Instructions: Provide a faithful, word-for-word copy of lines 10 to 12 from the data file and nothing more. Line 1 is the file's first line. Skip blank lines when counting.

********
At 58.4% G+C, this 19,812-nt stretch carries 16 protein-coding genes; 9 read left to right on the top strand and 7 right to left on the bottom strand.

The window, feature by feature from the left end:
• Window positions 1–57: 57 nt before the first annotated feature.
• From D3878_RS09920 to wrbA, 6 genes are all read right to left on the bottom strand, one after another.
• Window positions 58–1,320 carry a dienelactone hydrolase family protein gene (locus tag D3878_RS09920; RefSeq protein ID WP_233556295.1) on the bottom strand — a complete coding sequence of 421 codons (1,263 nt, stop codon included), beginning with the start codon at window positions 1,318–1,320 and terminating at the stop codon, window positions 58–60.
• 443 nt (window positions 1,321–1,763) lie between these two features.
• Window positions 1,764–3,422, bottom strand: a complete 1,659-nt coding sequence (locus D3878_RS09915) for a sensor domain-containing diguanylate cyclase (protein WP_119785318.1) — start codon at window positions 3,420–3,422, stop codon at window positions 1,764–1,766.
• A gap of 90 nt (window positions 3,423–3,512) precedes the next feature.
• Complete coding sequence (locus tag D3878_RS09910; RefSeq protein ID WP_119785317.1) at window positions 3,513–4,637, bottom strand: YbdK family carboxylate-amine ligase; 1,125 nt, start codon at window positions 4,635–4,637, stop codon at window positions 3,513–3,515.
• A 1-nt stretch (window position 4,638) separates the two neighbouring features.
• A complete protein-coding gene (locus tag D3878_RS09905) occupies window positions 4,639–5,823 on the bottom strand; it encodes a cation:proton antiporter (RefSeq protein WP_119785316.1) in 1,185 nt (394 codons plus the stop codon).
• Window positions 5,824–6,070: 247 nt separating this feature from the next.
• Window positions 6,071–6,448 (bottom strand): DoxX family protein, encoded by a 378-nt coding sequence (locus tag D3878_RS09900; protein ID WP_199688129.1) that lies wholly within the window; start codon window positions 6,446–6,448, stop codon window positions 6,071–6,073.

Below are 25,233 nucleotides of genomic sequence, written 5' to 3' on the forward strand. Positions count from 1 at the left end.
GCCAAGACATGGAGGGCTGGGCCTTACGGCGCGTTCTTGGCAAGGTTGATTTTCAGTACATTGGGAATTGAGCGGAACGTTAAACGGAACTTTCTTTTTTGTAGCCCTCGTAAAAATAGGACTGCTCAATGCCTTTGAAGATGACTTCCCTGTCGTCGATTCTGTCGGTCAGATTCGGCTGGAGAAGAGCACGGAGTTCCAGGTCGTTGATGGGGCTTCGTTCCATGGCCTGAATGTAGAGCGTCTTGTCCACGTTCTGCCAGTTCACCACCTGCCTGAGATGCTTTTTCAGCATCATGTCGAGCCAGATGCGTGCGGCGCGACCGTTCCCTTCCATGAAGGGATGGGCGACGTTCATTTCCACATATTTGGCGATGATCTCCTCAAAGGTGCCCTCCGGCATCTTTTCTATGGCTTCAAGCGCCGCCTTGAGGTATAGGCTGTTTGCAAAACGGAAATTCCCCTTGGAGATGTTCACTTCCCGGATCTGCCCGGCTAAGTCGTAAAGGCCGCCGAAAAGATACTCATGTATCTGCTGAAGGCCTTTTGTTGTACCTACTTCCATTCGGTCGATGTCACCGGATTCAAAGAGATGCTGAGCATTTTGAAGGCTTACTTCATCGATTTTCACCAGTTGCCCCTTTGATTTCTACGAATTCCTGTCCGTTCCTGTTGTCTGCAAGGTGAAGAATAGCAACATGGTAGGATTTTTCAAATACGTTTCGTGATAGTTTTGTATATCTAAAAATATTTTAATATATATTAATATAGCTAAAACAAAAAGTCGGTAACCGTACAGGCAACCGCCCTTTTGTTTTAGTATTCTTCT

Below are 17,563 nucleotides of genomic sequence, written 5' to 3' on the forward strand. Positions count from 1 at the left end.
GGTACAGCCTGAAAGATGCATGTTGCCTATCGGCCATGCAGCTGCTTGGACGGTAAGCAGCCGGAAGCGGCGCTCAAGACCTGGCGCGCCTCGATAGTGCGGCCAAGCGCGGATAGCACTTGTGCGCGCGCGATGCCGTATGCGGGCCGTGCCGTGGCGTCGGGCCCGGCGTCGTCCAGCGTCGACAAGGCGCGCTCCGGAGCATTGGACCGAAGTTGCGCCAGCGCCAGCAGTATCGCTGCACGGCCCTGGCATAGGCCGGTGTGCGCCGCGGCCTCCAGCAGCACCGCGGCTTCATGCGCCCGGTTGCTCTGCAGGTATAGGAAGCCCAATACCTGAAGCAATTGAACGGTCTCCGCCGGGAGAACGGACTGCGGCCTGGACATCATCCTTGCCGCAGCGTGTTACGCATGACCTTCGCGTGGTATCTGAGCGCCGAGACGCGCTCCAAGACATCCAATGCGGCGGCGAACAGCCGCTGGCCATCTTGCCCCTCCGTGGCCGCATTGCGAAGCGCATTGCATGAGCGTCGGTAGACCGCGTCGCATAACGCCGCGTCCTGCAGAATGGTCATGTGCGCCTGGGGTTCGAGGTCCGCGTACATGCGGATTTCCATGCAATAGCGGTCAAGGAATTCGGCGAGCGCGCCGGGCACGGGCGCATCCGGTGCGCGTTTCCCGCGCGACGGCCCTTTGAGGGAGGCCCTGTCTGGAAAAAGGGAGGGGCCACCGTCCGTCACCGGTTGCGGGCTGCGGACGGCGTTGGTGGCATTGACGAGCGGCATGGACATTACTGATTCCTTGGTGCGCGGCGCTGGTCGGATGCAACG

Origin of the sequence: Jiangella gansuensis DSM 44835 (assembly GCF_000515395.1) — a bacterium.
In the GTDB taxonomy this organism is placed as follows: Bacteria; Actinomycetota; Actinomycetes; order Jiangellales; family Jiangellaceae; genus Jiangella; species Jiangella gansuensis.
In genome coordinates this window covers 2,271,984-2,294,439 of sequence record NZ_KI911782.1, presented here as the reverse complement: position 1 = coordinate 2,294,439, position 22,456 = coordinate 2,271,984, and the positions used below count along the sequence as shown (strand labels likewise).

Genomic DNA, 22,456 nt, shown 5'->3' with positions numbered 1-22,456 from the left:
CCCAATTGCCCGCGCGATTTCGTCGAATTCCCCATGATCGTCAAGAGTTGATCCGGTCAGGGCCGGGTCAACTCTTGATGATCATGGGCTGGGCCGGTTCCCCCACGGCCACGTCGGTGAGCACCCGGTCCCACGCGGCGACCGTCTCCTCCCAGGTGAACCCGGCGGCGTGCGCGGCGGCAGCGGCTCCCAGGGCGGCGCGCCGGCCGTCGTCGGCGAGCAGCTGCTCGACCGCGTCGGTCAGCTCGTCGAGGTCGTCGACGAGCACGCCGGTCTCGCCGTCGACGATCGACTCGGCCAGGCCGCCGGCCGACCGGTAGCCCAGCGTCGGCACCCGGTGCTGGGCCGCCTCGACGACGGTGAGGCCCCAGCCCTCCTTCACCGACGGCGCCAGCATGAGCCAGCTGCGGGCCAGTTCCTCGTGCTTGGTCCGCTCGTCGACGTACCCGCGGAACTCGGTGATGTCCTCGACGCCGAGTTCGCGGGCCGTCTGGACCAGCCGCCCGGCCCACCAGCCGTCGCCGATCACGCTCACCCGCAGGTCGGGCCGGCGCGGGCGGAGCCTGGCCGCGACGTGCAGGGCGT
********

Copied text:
• A 1-nt stretch (window position 4,638) separates the two neighbouring features.
• A complete protein-coding gene (locus tag D3878_RS09905) occupies window positions 4,639–5,823 on the bottom strand; it encodes a cation:proton antiporter (RefSeq protein WP_119785316.1) in 1,185 nt (394 codons plus the stop codon).
• Window positions 5,824–6,070: 247 nt separating this feature from the next.